Stan: So there's a lot of luck with a lot of practice. You have to practice, practice, practice and have a lot of talent and have it in your DNA and then! You got to be lucky.
Josh: Yeah, it's gotta be both. . . . You gotta have the magical combination. That's one reason why I feel like it's hard for me to get lazy or say no to stuff. I'll only say no to gigs if I can't do it—like I literally can't do it. Almost out of respect for the situation and the opportunities I've been given, I can't sit around and blow things off . . . because I'm so lucky.
Stan: I know exactly what you're saying because you feel almost obligated to the spirituality of the whole thing that you don't . . . You have this gift, and it's your time, and it's coming around, and you have these opportunities. . . .
Josh: And you feel like a total jerk.
Stan: That's how I feel about retiring from Disney. I've been at Disney for 40 years, and I'm 67 years old, and everyone's going, "Well, why don't you retire?" But then I look at the news, and I see tons of people out of work, and I just feel so lucky to have a job that I'm going, "Man, I'm not quitting this thing." Plus, I'm having fun. . . . I feel an obligation to the law of nature to keep doing it—as long as I think I'm doing a good job.
So what was it like growing up? You obviously all have strong personalities.
Stan: I wish I could tell you it was really rough and they were hard to raise and they rebelled, but actually, we had a great time. Josh was out of the house sooner because he had quit school to go out on the road, but the years we spent together it was fun. It'd be me going to their gigs and roadie-ing for him.
Plus, we all kinda spoke the same language and had the same sense of humor. I think musicians, in my experience, are funny. Good musicians who are smart are funnier than anybody else in the world. Bad musicians aren't all that funny. So I love being around musicians who have that sense of humor, and both boys have that sense of humor. We laughed a lot.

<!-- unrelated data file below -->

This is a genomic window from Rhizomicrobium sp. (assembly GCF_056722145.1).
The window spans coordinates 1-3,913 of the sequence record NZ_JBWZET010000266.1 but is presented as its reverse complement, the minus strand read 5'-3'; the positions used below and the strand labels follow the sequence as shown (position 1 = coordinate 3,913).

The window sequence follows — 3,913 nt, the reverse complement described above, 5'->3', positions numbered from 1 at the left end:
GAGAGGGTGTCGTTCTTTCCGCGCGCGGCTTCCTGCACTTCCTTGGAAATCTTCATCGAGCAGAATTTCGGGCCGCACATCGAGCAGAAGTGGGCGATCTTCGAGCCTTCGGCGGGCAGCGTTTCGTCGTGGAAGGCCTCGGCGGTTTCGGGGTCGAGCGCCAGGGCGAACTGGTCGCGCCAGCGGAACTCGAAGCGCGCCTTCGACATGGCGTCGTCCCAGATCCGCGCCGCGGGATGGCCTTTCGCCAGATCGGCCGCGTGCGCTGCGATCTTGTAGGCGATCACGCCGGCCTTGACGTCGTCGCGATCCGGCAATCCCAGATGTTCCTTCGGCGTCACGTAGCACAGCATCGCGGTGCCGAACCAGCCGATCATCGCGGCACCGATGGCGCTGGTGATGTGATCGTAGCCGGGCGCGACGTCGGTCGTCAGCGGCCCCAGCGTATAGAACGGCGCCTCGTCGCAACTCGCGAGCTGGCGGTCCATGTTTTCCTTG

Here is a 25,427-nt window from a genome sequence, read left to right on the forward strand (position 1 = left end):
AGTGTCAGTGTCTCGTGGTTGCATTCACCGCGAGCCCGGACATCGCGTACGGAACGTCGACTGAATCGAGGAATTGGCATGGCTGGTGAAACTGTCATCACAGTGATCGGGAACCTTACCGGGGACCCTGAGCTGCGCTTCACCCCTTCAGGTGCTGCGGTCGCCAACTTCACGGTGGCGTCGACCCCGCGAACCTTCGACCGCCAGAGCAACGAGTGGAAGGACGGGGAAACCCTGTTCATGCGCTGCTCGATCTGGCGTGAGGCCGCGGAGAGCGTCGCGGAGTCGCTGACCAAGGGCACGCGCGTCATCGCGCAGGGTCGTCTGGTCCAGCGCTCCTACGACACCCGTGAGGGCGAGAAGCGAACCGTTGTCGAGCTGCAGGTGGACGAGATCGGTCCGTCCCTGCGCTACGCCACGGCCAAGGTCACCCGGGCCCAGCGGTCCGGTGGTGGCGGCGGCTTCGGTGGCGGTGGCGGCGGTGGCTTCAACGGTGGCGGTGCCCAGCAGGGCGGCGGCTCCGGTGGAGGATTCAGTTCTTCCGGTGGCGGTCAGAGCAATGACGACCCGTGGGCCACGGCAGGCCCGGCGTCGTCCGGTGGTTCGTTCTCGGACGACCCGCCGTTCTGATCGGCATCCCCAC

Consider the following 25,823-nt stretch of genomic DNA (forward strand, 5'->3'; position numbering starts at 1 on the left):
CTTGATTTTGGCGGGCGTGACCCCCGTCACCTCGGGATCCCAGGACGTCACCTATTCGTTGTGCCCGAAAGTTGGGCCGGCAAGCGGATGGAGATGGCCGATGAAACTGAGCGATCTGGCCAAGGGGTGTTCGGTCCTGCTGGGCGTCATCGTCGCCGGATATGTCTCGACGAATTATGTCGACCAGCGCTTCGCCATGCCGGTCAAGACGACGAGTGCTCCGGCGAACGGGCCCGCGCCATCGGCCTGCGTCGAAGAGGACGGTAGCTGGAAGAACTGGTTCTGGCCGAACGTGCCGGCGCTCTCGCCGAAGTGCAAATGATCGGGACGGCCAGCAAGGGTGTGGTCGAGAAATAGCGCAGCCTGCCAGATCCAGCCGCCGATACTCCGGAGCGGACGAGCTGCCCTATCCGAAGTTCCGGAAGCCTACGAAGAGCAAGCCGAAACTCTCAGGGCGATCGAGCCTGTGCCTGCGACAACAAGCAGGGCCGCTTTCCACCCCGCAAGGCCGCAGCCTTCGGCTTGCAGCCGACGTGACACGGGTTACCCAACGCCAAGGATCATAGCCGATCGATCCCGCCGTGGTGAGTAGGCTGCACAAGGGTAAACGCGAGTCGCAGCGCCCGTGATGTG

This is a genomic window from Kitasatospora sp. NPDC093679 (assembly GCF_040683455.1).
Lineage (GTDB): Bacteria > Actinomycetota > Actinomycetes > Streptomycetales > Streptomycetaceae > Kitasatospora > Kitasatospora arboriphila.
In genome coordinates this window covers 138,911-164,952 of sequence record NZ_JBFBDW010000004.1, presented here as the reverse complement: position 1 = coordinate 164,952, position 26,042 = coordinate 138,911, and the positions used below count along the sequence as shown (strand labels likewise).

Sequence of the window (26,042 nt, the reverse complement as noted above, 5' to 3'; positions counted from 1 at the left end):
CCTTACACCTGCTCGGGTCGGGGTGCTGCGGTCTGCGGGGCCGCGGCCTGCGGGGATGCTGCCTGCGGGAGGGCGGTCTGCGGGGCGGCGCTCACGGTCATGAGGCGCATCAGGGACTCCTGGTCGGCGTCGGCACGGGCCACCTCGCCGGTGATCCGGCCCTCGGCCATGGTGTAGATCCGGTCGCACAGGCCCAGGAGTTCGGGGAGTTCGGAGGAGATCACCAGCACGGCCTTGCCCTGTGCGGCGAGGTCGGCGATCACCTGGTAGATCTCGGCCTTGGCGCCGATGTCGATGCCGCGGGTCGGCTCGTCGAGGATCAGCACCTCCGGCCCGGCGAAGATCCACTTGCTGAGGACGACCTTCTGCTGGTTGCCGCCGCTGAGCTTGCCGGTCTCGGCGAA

Josh: Bad musicians are funny to us.
Stan: Don't you think so? Let me tell you one of the reasons: A musician grows up by himself. You play in a practice room, practicing by yourself, getting to be really great hour after hour after hour, and spending all your money on instruments and getting really good. And so you go out and mow yards when you're young, wash cars, whatever, and then you go to college and whatever, and you practice. And then you're finally a professional musician, and you're on your first professional gig after all those years of hard, solitary work, and they make you come in through the back door.
Jason: I also think it's a profession where you get paid to be onstage for about an hour, but you gotta be there for nine hours. So those other eight hours, you're just hanging with people. And that's what you do for a living. You're paid to work about an hour out of the day. So the other 23 hours when you're on the road is hanging out—and if you don't have a sense of humor . . . you'll kill yourself.
Stan: If you're a great player, that's one thing, but you better be a good hang in the dressing room, a good hang on the tour bus, a good hang at the hotels. Even if you play your fanny off and you're the world's greatest player, the band leader is gonna fire you if you're a drag. I've seen it my whole life.
. . . And that's when the conversation came around to the topic of poop, so we'll stop there. Look for Stan this summer performing at Vandals shows and doing a "little quick hit" for the new Muppets movie, out this Christmas. Josh will be touring with Weezer and doing a few Devo gigs. Both Jason and Stan just finished recording on Jewel's next record; Jason also produced Zebrahead's latest, Get Nice.
This article appeared in print as "From Disney to Devo: Stan Freese & sons Josh and Jason."